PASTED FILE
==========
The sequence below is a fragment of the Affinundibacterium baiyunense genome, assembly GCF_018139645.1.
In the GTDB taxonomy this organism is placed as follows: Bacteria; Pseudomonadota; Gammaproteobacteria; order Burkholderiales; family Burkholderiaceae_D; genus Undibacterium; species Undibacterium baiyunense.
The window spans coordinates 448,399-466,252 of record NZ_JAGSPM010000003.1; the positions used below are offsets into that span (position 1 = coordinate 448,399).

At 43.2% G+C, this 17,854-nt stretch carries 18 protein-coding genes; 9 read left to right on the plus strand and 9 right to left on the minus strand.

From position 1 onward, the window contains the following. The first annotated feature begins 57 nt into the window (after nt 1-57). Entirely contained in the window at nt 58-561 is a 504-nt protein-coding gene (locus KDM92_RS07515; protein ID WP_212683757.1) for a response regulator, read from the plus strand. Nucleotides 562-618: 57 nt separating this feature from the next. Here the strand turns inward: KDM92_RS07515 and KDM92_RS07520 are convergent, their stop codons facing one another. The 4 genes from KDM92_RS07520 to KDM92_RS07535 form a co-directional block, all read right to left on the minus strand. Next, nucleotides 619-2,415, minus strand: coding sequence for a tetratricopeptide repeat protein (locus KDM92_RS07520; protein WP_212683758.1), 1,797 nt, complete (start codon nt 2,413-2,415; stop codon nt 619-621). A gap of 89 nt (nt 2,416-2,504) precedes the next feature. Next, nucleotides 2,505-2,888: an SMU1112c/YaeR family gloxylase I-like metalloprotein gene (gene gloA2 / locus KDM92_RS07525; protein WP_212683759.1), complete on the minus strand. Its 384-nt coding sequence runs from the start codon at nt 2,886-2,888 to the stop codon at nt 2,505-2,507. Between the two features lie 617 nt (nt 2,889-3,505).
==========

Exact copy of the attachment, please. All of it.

The sequence below is a fragment of the Affinundibacterium baiyunense genome, assembly GCF_018139645.1.
In the GTDB taxonomy this organism is placed as follows: Bacteria; Pseudomonadota; Gammaproteobacteria; order Burkholderiales; family Burkholderiaceae_D; genus Undibacterium; species Undibacterium baiyunense.
The window spans coordinates 448,399-466,252 of record NZ_JAGSPM010000003.1; the positions used below are offsets into that span (position 1 = coordinate 448,399).

At 43.2% G+C, this 17,854-nt stretch carries 18 protein-coding genes; 9 read left to right on the plus strand and 9 right to left on the minus strand.

From position 1 onward, the window contains the following. The first annotated feature begins 57 nt into the window (after nt 1-57). Entirely contained in the window at nt 58-561 is a 504-nt protein-coding gene (locus KDM92_RS07515; protein ID WP_212683757.1) for a response regulator, read from the plus strand. Nucleotides 562-618: 57 nt separating this feature from the next. Here the strand turns inward: KDM92_RS07515 and KDM92_RS07520 are convergent, their stop codons facing one another. The 4 genes from KDM92_RS07520 to KDM92_RS07535 form a co-directional block, all read right to left on the minus strand. Next, nucleotides 619-2,415, minus strand: coding sequence for a tetratricopeptide repeat protein (locus KDM92_RS07520; protein WP_212683758.1), 1,797 nt, complete (start codon nt 2,413-2,415; stop codon nt 619-621). A gap of 89 nt (nt 2,416-2,504) precedes the next feature. Next, nucleotides 2,505-2,888: an SMU1112c/YaeR family gloxylase I-like metalloprotein gene (gene gloA2 / locus KDM92_RS07525; protein WP_212683759.1), complete on the minus strand. Its 384-nt coding sequence runs from the start codon at nt 2,886-2,888 to the stop codon at nt 2,505-2,507. Between the two features lie 617 nt (nt 2,889-3,505).